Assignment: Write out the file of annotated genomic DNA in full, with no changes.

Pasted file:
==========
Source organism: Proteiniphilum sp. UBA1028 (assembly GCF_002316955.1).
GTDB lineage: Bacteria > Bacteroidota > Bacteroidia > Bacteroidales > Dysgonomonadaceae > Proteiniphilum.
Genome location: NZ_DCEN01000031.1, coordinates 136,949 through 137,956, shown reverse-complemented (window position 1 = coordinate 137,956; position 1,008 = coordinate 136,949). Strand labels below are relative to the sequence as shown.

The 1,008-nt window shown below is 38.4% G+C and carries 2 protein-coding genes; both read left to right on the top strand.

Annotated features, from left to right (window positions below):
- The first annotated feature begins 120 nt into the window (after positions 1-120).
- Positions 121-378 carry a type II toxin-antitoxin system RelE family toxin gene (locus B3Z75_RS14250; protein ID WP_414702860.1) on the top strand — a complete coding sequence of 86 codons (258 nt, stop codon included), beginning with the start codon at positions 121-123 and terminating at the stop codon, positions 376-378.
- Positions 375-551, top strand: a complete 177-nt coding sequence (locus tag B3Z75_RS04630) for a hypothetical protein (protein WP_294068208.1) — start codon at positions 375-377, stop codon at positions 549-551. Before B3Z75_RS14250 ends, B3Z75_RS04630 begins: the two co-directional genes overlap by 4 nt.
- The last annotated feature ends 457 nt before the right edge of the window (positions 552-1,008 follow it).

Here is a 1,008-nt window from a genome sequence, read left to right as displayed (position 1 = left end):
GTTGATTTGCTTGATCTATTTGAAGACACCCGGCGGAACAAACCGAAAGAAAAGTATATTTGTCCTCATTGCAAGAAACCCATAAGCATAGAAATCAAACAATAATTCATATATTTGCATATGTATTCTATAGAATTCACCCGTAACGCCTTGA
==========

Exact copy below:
Source organism: Proteiniphilum sp. UBA1028 (assembly GCF_002316955.1).
GTDB lineage: Bacteria > Bacteroidota > Bacteroidia > Bacteroidales > Dysgonomonadaceae > Proteiniphilum.
Genome location: NZ_DCEN01000031.1, coordinates 136,949 through 137,956, shown reverse-complemented (window position 1 = coordinate 137,956; position 1,008 = coordinate 136,949). Strand labels below are relative to the sequence as shown.

The 1,008-nt window shown below is 38.4% G+C and carries 2 protein-coding genes; both read left to right on the top strand.

Annotated features, from left to right (window positions below):
- The first annotated feature begins 120 nt into the window (after positions 1-120).
- Positions 121-378 carry a type II toxin-antitoxin system RelE family toxin gene (locus B3Z75_RS14250; protein ID WP_414702860.1) on the top strand — a complete coding sequence of 86 codons (258 nt, stop codon included), beginning with the start codon at positions 121-123 and terminating at the stop codon, positions 376-378.
- Positions 375-551, top strand: a complete 177-nt coding sequence (locus tag B3Z75_RS04630) for a hypothetical protein (protein WP_294068208.1) — start codon at positions 375-377, stop codon at positions 549-551. Before B3Z75_RS14250 ends, B3Z75_RS04630 begins: the two co-directional genes overlap by 4 nt.
- The last annotated feature ends 457 nt before the right edge of the window (positions 552-1,008 follow it).

Here is a 1,008-nt window from a genome sequence, read left to right as displayed (position 1 = left end):
GTTGATTTGCTTGATCTATTTGAAGACACCCGGCGGAACAAACCGAAAGAAAAGTATATTTGTCCTCATTGCAAGAAACCCATAAGCATAGAAATCAAACAATAATTCATATATTTGCATATGTATTCTATAGAATTCACCCGTAACGCCTTGA